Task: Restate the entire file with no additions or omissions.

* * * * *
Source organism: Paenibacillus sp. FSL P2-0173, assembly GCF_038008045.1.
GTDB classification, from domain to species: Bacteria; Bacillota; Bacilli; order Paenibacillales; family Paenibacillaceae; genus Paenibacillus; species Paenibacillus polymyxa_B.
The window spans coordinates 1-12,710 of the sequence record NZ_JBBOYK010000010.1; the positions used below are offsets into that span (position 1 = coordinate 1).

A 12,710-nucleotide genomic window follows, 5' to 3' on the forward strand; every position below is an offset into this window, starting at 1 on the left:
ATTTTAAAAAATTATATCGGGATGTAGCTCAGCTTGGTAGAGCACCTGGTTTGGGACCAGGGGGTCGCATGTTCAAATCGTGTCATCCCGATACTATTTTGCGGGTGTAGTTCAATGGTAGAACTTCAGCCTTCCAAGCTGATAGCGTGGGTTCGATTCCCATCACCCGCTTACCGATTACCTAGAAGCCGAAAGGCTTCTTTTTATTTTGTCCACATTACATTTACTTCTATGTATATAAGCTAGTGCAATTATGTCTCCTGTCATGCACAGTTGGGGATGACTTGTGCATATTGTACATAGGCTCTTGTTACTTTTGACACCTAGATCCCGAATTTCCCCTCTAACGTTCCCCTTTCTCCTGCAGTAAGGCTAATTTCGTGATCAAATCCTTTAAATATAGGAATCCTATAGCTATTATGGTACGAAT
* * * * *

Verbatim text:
Source organism: Paenibacillus sp. FSL P2-0173, assembly GCF_038008045.1.
GTDB classification, from domain to species: Bacteria; Bacillota; Bacilli; order Paenibacillales; family Paenibacillaceae; genus Paenibacillus; species Paenibacillus polymyxa_B.
The window spans coordinates 1-12,710 of the sequence record NZ_JBBOYK010000010.1; the positions used below are offsets into that span (position 1 = coordinate 1).

A 12,710-nucleotide genomic window follows, 5' to 3' on the forward strand; every position below is an offset into this window, starting at 1 on the left:
ATTTTAAAAAATTATATCGGGATGTAGCTCAGCTTGGTAGAGCACCTGGTTTGGGACCAGGGGGTCGCATGTTCAAATCGTGTCATCCCGATACTATTTTGCGGGTGTAGTTCAATGGTAGAACTTCAGCCTTCCAAGCTGATAGCGTGGGTTCGATTCCCATCACCCGCTTACCGATTACCTAGAAGCCGAAAGGCTTCTTTTTATTTTGTCCACATTACATTTACTTCTATGTATATAAGCTAGTGCAATTATGTCTCCTGTCATGCACAGTTGGGGATGACTTGTGCATATTGTACATAGGCTCTTGTTACTTTTGACACCTAGATCCCGAATTTCCCCTCTAACGTTCCCCTTTCTCCTGCAGTAAGGCTAATTTCGTGATCAAATCCTTTAAATATAGGAATCCTATAGCTATTATGGTACGAAT